In addition, hosts produce small, pretty lavender flowers atop tall stalks, so their blooms will combine well with either type of Liriope.
Spotted Deadnettle (Lamium maculatum) is a pretty, perennial ground cover that does well in various settings.
There are over 50 species, and they come in several shades of green, white, and silver variegation.
In addition, these plants produce small, pretty clusters of flowers in shades of white, yellow, and lavender.
This member of the mint family spreads freely and returns carefree, year after year.
Liriope can also make a nice understory for shrubs and bushes. When planted as a groundcover, the plants help shade the soil and keep it cool.
Pretty, lavender Liriope plants under a stand of white roses (for example) can be stunning.
What Can You Do To Keep Liriope From Crowding Its Companions?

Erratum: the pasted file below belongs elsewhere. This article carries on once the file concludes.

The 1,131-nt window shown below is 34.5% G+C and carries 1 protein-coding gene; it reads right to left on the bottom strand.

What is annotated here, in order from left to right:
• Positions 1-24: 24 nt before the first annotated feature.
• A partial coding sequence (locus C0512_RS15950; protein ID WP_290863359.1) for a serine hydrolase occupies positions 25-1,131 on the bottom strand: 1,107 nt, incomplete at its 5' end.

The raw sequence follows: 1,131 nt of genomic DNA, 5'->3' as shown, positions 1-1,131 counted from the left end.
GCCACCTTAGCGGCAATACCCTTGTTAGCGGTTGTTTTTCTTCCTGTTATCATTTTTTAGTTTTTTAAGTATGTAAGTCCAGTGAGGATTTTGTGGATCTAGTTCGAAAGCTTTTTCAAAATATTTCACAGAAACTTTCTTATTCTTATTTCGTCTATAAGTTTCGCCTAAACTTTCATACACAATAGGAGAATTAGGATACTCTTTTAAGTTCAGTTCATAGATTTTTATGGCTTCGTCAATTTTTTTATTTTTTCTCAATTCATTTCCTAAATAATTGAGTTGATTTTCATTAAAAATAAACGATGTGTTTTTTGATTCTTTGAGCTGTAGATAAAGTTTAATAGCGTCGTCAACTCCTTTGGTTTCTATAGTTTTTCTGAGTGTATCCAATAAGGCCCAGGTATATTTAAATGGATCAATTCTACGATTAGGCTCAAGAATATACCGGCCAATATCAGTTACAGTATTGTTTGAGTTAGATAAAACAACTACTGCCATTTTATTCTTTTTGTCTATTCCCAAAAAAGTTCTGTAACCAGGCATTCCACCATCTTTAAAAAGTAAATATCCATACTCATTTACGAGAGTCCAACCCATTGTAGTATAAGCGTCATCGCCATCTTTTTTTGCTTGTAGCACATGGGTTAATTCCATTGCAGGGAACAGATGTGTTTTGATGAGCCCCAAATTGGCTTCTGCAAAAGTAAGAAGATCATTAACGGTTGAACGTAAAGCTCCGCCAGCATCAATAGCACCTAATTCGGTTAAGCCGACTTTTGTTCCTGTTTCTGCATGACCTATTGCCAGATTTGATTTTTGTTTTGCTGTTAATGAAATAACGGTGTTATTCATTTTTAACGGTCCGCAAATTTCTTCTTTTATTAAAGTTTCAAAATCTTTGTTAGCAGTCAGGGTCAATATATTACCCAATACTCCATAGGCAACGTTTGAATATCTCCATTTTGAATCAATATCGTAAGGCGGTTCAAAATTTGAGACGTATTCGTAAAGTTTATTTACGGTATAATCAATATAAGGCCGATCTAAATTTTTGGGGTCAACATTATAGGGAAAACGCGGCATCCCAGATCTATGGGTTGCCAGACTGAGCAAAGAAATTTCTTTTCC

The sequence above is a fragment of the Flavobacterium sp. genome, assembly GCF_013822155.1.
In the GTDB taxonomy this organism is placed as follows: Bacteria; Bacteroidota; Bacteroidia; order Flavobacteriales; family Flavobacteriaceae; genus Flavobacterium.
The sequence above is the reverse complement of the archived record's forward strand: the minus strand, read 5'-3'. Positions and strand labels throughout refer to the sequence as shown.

Begin by carefully considering which sort of Liriope you want to plant.
If you live in an area where Monkey Grass is likely to become invasive, don’t plant it! Choose to go with Big Blue instead.
If you do choose Monkey Grass, plant it in a way that contains it. For example, use planters or raised beds with a base of fine mesh hardware cloth to prevent your plants from getting out of control.
Choose companions just as aggressive as Monkey Grass, and separate your plantings with physical barriers or containers.
If you find your Monkey Grass has overgrown some other desired plant, dig it up, separate it and replant it some distance away.
Put barriers in place to prevent repeated encroachment.
Which Liriope Should You Choose?
Generally speaking, you are better off with Liriope Muscari because it is more controllable.
However, you should really only choose Liriope spicata if you have a large area that you want to cover with this quickly spreading ground cover.
Aside from the controllability factor, another advantage of choosing Liriope muscari is that it comes in several varieties, so it can actually serve as its own companion plant.
Mix and match variegated cultivars such as:
- Silvery Sunproof
- John Burch
- Gold Band
Choose these cultivars for easy-care, versatile, controllable perennial planting.
These plants provide both pretty, colorful foliage and larger, more attractive flowers than those produced by Liriope spicata.